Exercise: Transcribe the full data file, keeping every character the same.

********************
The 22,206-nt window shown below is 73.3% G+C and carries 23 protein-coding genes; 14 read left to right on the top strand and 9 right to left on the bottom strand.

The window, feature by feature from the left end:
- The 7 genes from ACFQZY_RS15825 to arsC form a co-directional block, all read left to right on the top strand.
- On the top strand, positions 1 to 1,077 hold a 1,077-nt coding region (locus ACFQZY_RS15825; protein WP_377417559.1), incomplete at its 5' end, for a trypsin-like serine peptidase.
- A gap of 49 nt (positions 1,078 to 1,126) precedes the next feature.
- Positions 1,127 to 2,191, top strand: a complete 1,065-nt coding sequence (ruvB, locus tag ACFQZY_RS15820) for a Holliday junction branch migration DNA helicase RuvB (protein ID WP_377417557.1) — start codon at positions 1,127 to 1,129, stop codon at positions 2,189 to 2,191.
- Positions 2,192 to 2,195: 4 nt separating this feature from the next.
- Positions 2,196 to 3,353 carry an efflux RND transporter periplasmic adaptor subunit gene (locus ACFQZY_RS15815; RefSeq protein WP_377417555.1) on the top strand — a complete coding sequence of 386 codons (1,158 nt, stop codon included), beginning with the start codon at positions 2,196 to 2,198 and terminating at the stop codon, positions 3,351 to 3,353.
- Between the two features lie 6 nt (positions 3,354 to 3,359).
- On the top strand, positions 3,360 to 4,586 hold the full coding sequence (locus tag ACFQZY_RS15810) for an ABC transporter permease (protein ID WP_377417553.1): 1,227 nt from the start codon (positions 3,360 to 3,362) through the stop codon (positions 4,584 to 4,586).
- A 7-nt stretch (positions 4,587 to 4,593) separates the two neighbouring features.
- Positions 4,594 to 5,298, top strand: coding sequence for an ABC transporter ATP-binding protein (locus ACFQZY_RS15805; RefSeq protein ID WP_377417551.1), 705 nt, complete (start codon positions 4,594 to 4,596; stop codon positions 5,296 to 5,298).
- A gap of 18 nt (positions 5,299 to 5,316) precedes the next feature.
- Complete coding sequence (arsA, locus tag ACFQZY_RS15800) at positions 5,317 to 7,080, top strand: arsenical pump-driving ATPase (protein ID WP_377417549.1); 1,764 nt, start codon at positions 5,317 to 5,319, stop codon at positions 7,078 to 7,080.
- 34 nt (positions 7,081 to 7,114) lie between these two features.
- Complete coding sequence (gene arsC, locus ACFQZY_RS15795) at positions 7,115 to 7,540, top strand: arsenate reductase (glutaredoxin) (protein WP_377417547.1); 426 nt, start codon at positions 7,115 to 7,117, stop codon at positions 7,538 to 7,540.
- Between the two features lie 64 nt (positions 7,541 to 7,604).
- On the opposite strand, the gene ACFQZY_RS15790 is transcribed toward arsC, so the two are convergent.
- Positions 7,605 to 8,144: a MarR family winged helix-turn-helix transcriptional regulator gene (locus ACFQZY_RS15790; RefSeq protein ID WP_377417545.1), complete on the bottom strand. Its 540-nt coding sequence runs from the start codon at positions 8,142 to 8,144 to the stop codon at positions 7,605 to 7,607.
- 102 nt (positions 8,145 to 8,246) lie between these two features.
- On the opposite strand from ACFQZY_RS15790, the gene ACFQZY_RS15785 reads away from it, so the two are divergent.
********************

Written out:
The 22,206-nt window shown below is 73.3% G+C and carries 23 protein-coding genes; 14 read left to right on the top strand and 9 right to left on the bottom strand.

The window, feature by feature from the left end:
- The 7 genes from ACFQZY_RS15825 to arsC form a co-directional block, all read left to right on the top strand.
- On the top strand, positions 1 to 1,077 hold a 1,077-nt coding region (locus ACFQZY_RS15825; protein WP_377417559.1), incomplete at its 5' end, for a trypsin-like serine peptidase.
- A gap of 49 nt (positions 1,078 to 1,126) precedes the next feature.
- Positions 1,127 to 2,191, top strand: a complete 1,065-nt coding sequence (ruvB, locus tag ACFQZY_RS15820) for a Holliday junction branch migration DNA helicase RuvB (protein ID WP_377417557.1) — start codon at positions 1,127 to 1,129, stop codon at positions 2,189 to 2,191.
- Positions 2,192 to 2,195: 4 nt separating this feature from the next.
- Positions 2,196 to 3,353 carry an efflux RND transporter periplasmic adaptor subunit gene (locus ACFQZY_RS15815; RefSeq protein WP_377417555.1) on the top strand — a complete coding sequence of 386 codons (1,158 nt, stop codon included), beginning with the start codon at positions 2,196 to 2,198 and terminating at the stop codon, positions 3,351 to 3,353.
- Between the two features lie 6 nt (positions 3,354 to 3,359).
- On the top strand, positions 3,360 to 4,586 hold the full coding sequence (locus tag ACFQZY_RS15810) for an ABC transporter permease (protein ID WP_377417553.1): 1,227 nt from the start codon (positions 3,360 to 3,362) through the stop codon (positions 4,584 to 4,586).
- A 7-nt stretch (positions 4,587 to 4,593) separates the two neighbouring features.
- Positions 4,594 to 5,298, top strand: coding sequence for an ABC transporter ATP-binding protein (locus ACFQZY_RS15805; RefSeq protein ID WP_377417551.1), 705 nt, complete (start codon positions 4,594 to 4,596; stop codon positions 5,296 to 5,298).
- A gap of 18 nt (positions 5,299 to 5,316) precedes the next feature.
- Complete coding sequence (arsA, locus tag ACFQZY_RS15800) at positions 5,317 to 7,080, top strand: arsenical pump-driving ATPase (protein ID WP_377417549.1); 1,764 nt, start codon at positions 5,317 to 5,319, stop codon at positions 7,078 to 7,080.
- 34 nt (positions 7,081 to 7,114) lie between these two features.
- Complete coding sequence (gene arsC, locus ACFQZY_RS15795) at positions 7,115 to 7,540, top strand: arsenate reductase (glutaredoxin) (protein WP_377417547.1); 426 nt, start codon at positions 7,115 to 7,117, stop codon at positions 7,538 to 7,540.
- Between the two features lie 64 nt (positions 7,541 to 7,604).
- On the opposite strand, the gene ACFQZY_RS15790 is transcribed toward arsC, so the two are convergent.
- Positions 7,605 to 8,144: a MarR family winged helix-turn-helix transcriptional regulator gene (locus ACFQZY_RS15790; RefSeq protein ID WP_377417545.1), complete on the bottom strand. Its 540-nt coding sequence runs from the start codon at positions 8,142 to 8,144 to the stop codon at positions 7,605 to 7,607.
- 102 nt (positions 8,145 to 8,246) lie between these two features.
- On the opposite strand from ACFQZY_RS15790, the gene ACFQZY_RS15785 reads away from it, so the two are divergent.